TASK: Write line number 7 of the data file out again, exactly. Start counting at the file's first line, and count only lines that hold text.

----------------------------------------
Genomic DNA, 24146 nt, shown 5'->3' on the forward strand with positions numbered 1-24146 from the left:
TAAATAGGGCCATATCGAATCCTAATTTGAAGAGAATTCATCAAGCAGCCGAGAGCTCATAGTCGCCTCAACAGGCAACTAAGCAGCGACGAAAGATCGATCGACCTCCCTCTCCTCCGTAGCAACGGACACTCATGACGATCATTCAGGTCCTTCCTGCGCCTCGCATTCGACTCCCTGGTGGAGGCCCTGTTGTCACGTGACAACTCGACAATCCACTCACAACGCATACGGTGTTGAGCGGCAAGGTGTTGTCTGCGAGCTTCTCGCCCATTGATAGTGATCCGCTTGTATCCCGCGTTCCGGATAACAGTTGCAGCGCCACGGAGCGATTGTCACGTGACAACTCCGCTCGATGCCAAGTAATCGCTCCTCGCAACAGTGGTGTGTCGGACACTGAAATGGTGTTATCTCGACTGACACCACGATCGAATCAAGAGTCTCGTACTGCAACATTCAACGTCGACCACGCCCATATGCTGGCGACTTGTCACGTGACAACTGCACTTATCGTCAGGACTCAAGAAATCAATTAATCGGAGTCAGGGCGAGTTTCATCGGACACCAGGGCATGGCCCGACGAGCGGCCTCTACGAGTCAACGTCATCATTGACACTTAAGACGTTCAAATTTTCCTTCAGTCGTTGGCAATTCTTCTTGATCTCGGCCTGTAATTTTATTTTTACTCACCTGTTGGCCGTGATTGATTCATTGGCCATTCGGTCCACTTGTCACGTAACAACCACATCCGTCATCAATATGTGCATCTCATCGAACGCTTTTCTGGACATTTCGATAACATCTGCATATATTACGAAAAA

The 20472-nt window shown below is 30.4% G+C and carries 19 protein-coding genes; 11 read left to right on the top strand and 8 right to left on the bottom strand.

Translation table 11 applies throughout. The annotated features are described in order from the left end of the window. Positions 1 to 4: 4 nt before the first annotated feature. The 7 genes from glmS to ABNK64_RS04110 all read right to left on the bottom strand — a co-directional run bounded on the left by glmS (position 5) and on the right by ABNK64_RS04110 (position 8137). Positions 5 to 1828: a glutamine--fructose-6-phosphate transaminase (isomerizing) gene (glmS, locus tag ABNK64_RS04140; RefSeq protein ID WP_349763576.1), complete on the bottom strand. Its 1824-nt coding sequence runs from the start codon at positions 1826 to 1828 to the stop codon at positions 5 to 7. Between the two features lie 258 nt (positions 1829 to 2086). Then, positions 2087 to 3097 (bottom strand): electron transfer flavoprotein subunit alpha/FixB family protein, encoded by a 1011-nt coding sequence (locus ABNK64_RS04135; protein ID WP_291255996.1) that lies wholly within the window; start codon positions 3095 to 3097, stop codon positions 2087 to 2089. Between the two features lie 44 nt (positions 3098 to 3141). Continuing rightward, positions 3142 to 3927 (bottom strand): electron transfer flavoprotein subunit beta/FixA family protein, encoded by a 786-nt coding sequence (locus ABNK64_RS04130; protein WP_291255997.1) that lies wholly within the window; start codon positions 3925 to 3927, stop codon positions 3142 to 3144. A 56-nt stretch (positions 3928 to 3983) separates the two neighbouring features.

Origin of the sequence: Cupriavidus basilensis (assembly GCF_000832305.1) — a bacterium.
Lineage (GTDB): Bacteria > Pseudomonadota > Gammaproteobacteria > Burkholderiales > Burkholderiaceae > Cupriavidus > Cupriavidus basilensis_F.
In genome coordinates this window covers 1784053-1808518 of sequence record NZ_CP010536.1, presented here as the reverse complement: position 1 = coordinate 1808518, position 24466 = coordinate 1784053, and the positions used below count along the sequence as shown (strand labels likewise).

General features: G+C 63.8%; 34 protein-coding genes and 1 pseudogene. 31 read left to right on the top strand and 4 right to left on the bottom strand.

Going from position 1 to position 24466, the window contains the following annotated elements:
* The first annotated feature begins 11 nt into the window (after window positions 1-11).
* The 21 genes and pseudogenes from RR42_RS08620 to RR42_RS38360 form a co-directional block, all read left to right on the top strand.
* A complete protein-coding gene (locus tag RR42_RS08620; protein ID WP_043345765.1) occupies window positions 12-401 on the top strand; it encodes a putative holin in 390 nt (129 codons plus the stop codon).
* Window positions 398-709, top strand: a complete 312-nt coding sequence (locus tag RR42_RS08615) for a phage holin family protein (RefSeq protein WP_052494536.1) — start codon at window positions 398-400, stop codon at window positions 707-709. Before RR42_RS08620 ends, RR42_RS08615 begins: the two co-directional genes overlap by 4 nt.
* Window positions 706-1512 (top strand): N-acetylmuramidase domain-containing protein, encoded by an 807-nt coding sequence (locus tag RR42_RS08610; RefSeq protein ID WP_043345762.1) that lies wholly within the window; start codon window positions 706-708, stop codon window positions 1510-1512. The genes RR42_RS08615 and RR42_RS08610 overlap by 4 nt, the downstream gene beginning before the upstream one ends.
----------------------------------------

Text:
In genome coordinates this window covers 1784053-1808518 of sequence record NZ_CP010536.1, presented here as the reverse complement: position 1 = coordinate 1808518, position 24466 = coordinate 1784053, and the positions used below count along the sequence as shown (strand labels likewise).